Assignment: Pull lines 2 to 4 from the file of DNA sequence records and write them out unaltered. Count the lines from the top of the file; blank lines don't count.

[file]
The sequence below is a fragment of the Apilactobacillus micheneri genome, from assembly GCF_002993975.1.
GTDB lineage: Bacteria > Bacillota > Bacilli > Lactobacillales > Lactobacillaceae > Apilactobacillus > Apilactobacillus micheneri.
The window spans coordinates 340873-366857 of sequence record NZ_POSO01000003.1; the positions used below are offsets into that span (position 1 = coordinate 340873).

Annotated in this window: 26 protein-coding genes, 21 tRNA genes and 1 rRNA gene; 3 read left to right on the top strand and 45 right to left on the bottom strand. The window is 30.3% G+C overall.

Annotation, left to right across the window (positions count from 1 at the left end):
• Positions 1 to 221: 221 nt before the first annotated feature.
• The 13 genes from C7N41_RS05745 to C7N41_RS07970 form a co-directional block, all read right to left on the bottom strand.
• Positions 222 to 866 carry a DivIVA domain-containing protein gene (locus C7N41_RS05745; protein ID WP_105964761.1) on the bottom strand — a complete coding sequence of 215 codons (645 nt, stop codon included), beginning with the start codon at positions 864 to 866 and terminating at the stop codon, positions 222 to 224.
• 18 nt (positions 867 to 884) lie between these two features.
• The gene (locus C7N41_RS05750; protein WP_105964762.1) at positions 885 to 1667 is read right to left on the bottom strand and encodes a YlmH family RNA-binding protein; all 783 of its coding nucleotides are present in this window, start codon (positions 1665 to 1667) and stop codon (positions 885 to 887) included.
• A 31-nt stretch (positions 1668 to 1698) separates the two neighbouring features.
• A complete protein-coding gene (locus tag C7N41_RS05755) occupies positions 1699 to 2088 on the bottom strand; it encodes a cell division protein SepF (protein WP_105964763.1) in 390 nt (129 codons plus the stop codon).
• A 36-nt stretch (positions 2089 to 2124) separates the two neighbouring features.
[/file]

GTDB lineage: Bacteria > Bacillota > Bacilli > Lactobacillales > Lactobacillaceae > Apilactobacillus > Apilactobacillus micheneri.
The window spans coordinates 340873-366857 of sequence record NZ_POSO01000003.1; the positions used below are offsets into that span (position 1 = coordinate 340873).

Annotated in this window: 26 protein-coding genes, 21 tRNA genes and 1 rRNA gene; 3 read left to right on the top strand and 45 right to left on the bottom strand. The window is 30.3% G+C overall.